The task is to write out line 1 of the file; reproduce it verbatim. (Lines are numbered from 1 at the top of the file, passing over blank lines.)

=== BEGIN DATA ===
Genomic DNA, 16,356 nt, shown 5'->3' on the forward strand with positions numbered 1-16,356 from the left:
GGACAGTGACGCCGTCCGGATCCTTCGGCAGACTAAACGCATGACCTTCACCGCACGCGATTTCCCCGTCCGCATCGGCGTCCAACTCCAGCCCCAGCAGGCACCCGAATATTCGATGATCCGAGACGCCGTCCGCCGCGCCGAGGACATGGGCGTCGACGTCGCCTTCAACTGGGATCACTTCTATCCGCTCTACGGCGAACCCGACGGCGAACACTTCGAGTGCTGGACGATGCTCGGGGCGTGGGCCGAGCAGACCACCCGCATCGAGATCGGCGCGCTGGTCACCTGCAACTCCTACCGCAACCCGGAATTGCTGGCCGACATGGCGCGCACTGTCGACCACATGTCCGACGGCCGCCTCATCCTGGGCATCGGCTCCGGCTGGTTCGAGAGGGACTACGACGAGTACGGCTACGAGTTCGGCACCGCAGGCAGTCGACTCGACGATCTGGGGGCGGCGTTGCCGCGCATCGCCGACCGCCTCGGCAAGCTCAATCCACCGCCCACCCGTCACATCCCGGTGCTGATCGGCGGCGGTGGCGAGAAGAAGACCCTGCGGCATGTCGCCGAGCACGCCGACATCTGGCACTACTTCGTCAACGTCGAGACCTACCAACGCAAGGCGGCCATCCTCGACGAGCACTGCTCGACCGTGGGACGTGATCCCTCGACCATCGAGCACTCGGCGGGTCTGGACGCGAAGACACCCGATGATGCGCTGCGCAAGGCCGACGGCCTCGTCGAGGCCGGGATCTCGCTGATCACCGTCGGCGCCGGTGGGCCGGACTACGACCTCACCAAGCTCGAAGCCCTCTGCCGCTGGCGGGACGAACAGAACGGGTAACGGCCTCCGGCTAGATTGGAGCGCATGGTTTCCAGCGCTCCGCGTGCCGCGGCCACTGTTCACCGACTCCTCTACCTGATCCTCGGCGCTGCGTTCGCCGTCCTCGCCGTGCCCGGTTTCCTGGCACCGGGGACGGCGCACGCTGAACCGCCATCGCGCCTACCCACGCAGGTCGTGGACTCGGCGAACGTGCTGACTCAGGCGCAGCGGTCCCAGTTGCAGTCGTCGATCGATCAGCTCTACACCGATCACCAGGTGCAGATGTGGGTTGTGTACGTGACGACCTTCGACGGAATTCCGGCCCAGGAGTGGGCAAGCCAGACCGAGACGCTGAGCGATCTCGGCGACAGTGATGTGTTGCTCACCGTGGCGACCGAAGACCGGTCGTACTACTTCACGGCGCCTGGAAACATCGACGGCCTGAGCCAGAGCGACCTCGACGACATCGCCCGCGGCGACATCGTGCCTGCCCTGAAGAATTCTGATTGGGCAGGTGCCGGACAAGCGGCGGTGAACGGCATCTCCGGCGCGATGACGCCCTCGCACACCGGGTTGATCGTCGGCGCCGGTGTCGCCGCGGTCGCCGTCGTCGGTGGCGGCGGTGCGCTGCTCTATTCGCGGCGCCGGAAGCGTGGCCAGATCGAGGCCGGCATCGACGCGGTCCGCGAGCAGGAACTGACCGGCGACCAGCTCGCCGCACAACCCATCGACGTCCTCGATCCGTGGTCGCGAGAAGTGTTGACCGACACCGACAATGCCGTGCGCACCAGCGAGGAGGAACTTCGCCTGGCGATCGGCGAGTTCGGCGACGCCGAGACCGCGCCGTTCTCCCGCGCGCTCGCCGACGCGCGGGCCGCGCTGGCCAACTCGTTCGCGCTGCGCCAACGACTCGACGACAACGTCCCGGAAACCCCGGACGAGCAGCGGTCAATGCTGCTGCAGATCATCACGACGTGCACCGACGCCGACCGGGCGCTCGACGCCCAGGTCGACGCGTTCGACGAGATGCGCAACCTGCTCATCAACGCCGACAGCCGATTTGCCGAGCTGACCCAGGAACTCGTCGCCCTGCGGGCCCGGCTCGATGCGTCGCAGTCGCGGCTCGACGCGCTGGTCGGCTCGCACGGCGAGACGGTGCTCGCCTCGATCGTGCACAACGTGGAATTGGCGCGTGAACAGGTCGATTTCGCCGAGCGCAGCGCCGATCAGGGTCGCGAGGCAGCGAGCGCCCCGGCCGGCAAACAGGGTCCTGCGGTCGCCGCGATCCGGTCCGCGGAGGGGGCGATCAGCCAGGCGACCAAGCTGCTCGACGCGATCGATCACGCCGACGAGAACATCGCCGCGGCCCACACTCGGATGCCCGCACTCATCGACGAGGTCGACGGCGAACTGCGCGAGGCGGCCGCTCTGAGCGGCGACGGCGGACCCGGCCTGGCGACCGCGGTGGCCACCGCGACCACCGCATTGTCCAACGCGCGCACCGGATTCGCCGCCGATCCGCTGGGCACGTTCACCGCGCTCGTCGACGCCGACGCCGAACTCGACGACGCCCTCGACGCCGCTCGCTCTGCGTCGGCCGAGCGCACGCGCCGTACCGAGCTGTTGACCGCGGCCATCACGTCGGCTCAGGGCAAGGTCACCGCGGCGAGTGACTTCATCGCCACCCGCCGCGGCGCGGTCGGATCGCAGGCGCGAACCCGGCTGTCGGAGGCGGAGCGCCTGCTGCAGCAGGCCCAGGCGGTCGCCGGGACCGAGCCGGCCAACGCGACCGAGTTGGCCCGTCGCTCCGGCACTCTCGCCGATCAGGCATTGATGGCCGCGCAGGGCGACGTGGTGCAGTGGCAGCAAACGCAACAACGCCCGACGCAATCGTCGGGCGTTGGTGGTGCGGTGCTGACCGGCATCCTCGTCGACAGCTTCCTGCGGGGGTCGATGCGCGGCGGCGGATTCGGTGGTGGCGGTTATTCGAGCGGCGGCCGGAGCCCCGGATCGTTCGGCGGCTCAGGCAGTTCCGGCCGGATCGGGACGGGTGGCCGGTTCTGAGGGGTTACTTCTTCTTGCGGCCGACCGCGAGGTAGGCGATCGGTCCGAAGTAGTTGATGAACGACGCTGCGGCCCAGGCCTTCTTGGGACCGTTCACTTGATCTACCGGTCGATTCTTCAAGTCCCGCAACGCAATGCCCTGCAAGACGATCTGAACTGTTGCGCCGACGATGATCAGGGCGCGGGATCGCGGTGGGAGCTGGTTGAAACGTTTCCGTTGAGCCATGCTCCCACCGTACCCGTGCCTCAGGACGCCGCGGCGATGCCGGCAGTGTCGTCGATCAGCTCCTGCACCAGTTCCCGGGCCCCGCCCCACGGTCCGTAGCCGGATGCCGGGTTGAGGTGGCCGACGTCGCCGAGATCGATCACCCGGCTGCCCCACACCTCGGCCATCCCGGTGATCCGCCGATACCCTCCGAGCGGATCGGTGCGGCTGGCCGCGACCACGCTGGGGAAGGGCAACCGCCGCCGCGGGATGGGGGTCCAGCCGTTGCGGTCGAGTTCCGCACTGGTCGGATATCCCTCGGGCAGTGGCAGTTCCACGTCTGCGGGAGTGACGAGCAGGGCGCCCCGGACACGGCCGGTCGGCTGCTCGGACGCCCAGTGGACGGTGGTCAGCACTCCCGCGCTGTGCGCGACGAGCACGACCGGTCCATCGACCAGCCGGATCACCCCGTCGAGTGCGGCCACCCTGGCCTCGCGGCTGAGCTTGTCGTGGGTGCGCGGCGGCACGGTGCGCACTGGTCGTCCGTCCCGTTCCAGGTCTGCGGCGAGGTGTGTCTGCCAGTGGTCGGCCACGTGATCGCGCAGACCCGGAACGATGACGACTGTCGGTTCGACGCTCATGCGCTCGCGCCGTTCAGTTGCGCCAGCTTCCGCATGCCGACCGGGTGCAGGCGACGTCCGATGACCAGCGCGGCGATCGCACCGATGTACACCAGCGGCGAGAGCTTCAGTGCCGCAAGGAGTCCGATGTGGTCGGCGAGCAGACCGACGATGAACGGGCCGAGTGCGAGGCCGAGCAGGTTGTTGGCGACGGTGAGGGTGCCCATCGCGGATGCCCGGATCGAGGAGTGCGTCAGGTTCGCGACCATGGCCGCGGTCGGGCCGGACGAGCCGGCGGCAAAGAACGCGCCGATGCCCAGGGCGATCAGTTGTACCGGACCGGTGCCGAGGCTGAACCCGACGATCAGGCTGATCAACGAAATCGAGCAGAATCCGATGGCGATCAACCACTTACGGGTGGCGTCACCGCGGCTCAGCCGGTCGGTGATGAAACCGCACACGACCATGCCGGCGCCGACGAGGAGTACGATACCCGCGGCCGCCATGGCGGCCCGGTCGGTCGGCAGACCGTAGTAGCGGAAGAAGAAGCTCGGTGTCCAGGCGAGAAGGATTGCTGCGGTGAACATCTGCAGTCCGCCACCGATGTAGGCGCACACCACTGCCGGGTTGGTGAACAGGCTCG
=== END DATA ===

Genomic DNA, 16,356 nt, shown 5'->3' on the forward strand with positions numbered 1-16,356 from the left: